Live Sound Mixing book cover


Many thanks for your support - I’ll wear it tomorrow!

All Rights Reserved © 1997 Duncan R Fry


It’s the phone call that everyone dreads when you’re doing a country gig.

You’ve travelled way out into the country for a couple of gigs (in this case Mildura, from one end of the state to the other, 333 miles, 500 odd k’s). Everything is unpacked, set up, checked, and ready to rock. All it needs is the band. You wait, the crowd starts to dribble in, you play a couple of tapes, you wait some more. 

Then the pub manager comes in.

“Is there a Duncan here? Phone call for you mate.”

Me? Who’d be calling me up here? “Hello?”

The rasping tones of Johnny, lead singer for the Jerries, greets me.

“Dunk, mate.”

“Johnny, where are you? You’re supposed to be on any minute!”

“Jeez mate, the car’s broken down in Woop Woop. We won’t be able to get there for another couple of hours. Can you let the pub manager know?

“Shit, he won’t like it,” I said “There’s a big crowd here already and they’re getting nicely hosed. There’ll be trouble if something doesn’t happen soon.”

“Yeah, well, do the best you can mate. We’ll be there as soon as possible” and with a click he was gone.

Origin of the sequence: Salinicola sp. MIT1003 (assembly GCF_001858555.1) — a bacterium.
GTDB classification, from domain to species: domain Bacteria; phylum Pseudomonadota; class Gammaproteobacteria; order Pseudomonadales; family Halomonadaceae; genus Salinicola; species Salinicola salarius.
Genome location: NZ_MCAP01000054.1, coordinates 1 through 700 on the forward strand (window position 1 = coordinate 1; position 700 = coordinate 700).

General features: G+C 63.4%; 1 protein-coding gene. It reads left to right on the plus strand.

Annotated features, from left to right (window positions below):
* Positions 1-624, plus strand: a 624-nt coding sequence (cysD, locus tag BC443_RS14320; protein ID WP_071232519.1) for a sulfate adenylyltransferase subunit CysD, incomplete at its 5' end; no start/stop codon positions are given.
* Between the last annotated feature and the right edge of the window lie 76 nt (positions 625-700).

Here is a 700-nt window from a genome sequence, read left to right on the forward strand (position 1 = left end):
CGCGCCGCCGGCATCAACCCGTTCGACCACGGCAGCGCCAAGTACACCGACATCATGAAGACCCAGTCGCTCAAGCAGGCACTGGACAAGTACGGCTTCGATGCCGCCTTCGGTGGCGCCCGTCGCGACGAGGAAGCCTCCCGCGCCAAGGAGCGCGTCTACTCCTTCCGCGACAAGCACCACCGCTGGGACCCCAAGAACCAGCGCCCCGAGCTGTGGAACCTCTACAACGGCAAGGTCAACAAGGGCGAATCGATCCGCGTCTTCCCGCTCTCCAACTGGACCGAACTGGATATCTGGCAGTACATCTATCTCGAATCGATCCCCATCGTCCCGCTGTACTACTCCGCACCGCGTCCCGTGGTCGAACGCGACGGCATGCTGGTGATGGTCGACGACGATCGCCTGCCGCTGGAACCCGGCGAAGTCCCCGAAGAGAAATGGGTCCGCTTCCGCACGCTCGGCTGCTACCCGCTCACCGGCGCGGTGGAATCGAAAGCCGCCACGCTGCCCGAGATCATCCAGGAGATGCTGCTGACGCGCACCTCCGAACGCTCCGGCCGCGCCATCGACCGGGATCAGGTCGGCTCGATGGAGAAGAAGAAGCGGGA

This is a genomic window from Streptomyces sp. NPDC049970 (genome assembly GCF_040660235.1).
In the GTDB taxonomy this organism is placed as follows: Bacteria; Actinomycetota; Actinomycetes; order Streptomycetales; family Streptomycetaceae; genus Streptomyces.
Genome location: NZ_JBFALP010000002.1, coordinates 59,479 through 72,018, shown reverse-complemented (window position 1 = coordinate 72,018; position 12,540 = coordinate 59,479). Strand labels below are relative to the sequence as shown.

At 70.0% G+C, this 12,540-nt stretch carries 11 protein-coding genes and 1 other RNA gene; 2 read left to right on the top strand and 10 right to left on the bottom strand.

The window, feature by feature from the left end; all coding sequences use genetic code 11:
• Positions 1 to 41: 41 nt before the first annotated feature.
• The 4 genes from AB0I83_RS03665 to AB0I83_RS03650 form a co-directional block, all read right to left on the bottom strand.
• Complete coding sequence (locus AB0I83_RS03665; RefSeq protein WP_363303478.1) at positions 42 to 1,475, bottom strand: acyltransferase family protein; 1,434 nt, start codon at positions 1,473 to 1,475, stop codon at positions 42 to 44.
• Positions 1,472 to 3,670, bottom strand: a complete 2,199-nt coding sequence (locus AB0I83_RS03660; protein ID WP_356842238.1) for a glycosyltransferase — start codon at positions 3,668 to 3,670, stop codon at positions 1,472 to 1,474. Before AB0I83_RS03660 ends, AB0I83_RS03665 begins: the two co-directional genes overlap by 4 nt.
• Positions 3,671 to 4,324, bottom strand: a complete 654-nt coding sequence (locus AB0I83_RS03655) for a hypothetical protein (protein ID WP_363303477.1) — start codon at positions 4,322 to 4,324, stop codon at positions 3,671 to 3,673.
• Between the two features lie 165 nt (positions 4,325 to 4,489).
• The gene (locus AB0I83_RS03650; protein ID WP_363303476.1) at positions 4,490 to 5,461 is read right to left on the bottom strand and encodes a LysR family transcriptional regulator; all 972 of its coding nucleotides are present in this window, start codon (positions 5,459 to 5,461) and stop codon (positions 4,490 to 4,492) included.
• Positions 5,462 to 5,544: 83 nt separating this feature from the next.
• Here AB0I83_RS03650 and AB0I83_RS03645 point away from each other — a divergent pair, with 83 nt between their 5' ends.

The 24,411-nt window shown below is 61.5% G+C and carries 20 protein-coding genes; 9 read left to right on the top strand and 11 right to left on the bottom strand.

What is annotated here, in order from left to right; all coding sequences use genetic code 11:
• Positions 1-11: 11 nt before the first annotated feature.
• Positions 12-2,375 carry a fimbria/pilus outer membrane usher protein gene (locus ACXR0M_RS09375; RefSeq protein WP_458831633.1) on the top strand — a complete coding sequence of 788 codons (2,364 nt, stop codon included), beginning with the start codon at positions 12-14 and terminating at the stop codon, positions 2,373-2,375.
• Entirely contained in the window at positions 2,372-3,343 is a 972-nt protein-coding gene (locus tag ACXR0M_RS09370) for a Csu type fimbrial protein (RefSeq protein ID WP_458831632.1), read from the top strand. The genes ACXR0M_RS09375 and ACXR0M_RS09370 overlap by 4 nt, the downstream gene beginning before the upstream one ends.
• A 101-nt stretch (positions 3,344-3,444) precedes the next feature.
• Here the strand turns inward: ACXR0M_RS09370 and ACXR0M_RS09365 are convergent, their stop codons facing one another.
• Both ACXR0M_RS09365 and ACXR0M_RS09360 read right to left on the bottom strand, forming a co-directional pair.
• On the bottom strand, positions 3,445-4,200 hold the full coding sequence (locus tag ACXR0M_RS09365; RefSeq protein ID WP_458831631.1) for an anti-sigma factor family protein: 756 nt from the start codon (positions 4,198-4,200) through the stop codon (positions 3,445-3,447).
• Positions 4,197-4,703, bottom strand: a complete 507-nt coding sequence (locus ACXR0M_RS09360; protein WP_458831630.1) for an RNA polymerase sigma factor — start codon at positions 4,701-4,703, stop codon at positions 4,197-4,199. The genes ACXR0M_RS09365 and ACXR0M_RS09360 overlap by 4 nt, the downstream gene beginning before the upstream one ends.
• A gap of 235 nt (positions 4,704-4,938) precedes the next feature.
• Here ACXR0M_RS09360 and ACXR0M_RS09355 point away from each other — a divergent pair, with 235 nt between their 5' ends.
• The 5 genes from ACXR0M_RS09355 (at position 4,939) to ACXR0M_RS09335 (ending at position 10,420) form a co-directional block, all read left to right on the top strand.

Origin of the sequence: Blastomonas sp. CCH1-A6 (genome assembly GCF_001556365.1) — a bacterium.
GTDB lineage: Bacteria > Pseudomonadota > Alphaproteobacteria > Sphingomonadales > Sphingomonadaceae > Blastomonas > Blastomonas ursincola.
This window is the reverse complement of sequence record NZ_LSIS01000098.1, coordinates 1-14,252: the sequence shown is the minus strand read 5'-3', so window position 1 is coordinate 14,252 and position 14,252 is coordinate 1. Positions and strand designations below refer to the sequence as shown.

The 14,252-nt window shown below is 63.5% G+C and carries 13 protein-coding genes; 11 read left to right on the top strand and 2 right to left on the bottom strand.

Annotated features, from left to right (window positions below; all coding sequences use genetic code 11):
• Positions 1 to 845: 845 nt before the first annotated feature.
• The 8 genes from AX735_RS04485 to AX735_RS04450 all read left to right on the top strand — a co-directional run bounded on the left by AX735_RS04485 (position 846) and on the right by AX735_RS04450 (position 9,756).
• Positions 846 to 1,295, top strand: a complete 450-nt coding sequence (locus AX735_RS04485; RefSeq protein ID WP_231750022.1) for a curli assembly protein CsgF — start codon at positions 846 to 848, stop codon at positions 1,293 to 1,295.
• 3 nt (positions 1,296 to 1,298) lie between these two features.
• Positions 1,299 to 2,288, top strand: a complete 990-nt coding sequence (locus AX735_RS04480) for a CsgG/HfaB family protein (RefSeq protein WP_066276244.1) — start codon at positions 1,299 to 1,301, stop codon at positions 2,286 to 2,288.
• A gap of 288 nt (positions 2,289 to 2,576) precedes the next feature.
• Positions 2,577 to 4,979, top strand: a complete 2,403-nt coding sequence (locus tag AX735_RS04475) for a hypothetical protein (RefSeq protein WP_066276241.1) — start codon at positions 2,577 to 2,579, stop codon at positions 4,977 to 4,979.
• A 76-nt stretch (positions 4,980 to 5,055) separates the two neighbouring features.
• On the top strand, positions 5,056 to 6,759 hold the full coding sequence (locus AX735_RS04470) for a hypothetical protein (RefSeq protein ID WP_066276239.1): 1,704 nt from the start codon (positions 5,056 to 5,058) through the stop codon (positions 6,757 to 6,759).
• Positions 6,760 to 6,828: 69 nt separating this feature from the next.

Do the best I can? What sort of an answer was that!

I went over to Wally, who was doing stage and lights, and filled him in on the situation. He had worked with the band for a couple of years and obviously knew them much better than I did.

“Ah that bloody station wagon” he sighed, referring to the band's old EH Holden (GM in US). It was a real collector's item - you'd drive it for 20 miles and then go and collect the bits that had fallen off!

“That thing breaks down more than it goes. I wish they’d get something decent. Why don’t they get a Toyota Tarago (every band’s dream vehicle at the time. I think Wally also envisioned himself cruising around in it in relative luxury compared to the old F series Toyota Truck that we had)”

“So what are we going to do for a couple of hours to keep this lot happy?” I asked. “There’s no support band, and they’ll be pretty sick of my 20 Top Partystoppers tape by then.”

“Two hours away... I dunno,” he said, opening his trusty Esky and reaching for another can. He took a long sip and then inspiration struck him like the proverbial icepick in the forehead.

“I know what to do,” he exclaimed “...we’ll play as the support band. You can play guitar, I’ll play bass, and we’ll get some boxhead to play drums. What do you think? Great idea, eh?” 

Hmm, as great ideas go it wasn’t much competition to sliced bread, CDs or television, but I could see his point - there wasn’t much else we could do. I hadn’t played a note on the guitar in public for a couple of years, and I had no idea of Wally’s prowess on the bass, other than hearing him play Smoke on the Water as he set up.

“But what songs are we going to play?” I worried. “The crowd’s not going to like it much if we stuff it right up.”

“Shit, what does that matter,” he argued. “Look, it’s Saturday night, we’re in the country, and the audience is getting nicely pissed. What can go wrong?” and with that he disappeared into the crowd to find some ‘boxhead’ to play drums.